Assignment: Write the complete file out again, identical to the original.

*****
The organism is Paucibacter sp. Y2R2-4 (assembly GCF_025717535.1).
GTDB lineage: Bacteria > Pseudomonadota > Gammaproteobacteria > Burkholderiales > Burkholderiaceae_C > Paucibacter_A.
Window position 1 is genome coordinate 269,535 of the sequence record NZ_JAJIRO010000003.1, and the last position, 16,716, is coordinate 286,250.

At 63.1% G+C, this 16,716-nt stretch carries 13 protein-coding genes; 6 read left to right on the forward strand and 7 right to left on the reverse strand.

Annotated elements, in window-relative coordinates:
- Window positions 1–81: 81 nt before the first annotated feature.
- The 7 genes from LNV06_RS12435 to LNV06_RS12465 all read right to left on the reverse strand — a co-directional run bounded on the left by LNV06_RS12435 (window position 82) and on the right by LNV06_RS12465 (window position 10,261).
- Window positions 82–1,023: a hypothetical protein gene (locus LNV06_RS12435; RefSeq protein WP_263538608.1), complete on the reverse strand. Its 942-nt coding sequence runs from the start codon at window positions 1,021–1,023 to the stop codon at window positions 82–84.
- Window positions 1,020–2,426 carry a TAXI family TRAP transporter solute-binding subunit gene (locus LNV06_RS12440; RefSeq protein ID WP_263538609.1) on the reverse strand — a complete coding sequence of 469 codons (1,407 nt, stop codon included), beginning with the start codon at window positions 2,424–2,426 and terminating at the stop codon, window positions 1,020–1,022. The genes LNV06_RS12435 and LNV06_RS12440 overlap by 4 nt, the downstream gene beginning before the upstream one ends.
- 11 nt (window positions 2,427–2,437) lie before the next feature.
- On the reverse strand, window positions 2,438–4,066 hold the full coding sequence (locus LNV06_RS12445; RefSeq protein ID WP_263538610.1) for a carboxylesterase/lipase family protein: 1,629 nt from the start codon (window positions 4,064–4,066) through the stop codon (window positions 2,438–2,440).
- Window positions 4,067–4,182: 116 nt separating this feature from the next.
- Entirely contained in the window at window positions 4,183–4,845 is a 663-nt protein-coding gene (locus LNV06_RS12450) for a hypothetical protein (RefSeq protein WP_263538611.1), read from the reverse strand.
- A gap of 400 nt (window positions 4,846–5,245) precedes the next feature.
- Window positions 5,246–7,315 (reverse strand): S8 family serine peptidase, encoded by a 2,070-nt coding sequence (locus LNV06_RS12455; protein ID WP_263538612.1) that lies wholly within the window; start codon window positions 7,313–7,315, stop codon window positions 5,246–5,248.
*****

The organism is Paucibacter sp. Y2R2-4 (assembly GCF_025717535.1).
GTDB lineage: Bacteria > Pseudomonadota > Gammaproteobacteria > Burkholderiales > Burkholderiaceae_C > Paucibacter_A.
Window position 1 is genome coordinate 269,535 of the sequence record NZ_JAJIRO010000003.1, and the last position, 16,716, is coordinate 286,250.

At 63.1% G+C, this 16,716-nt stretch carries 13 protein-coding genes; 6 read left to right on the forward strand and 7 right to left on the reverse strand.

Annotated elements, in window-relative coordinates:
- Window positions 1–81: 81 nt before the first annotated feature.
- The 7 genes from LNV06_RS12435 to LNV06_RS12465 all read right to left on the reverse strand — a co-directional run bounded on the left by LNV06_RS12435 (window position 82) and on the right by LNV06_RS12465 (window position 10,261).
- Window positions 82–1,023: a hypothetical protein gene (locus LNV06_RS12435; RefSeq protein WP_263538608.1), complete on the reverse strand. Its 942-nt coding sequence runs from the start codon at window positions 1,021–1,023 to the stop codon at window positions 82–84.
- Window positions 1,020–2,426 carry a TAXI family TRAP transporter solute-binding subunit gene (locus LNV06_RS12440; RefSeq protein ID WP_263538609.1) on the reverse strand — a complete coding sequence of 469 codons (1,407 nt, stop codon included), beginning with the start codon at window positions 2,424–2,426 and terminating at the stop codon, window positions 1,020–1,022. The genes LNV06_RS12435 and LNV06_RS12440 overlap by 4 nt, the downstream gene beginning before the upstream one ends.
- 11 nt (window positions 2,427–2,437) lie before the next feature.
- On the reverse strand, window positions 2,438–4,066 hold the full coding sequence (locus LNV06_RS12445; RefSeq protein ID WP_263538610.1) for a carboxylesterase/lipase family protein: 1,629 nt from the start codon (window positions 4,064–4,066) through the stop codon (window positions 2,438–2,440).
- Window positions 4,067–4,182: 116 nt separating this feature from the next.
- Entirely contained in the window at window positions 4,183–4,845 is a 663-nt protein-coding gene (locus LNV06_RS12450) for a hypothetical protein (RefSeq protein WP_263538611.1), read from the reverse strand.
- A gap of 400 nt (window positions 4,846–5,245) precedes the next feature.
- Window positions 5,246–7,315 (reverse strand): S8 family serine peptidase, encoded by a 2,070-nt coding sequence (locus LNV06_RS12455; protein ID WP_263538612.1) that lies wholly within the window; start codon window positions 7,313–7,315, stop codon window positions 5,246–5,248.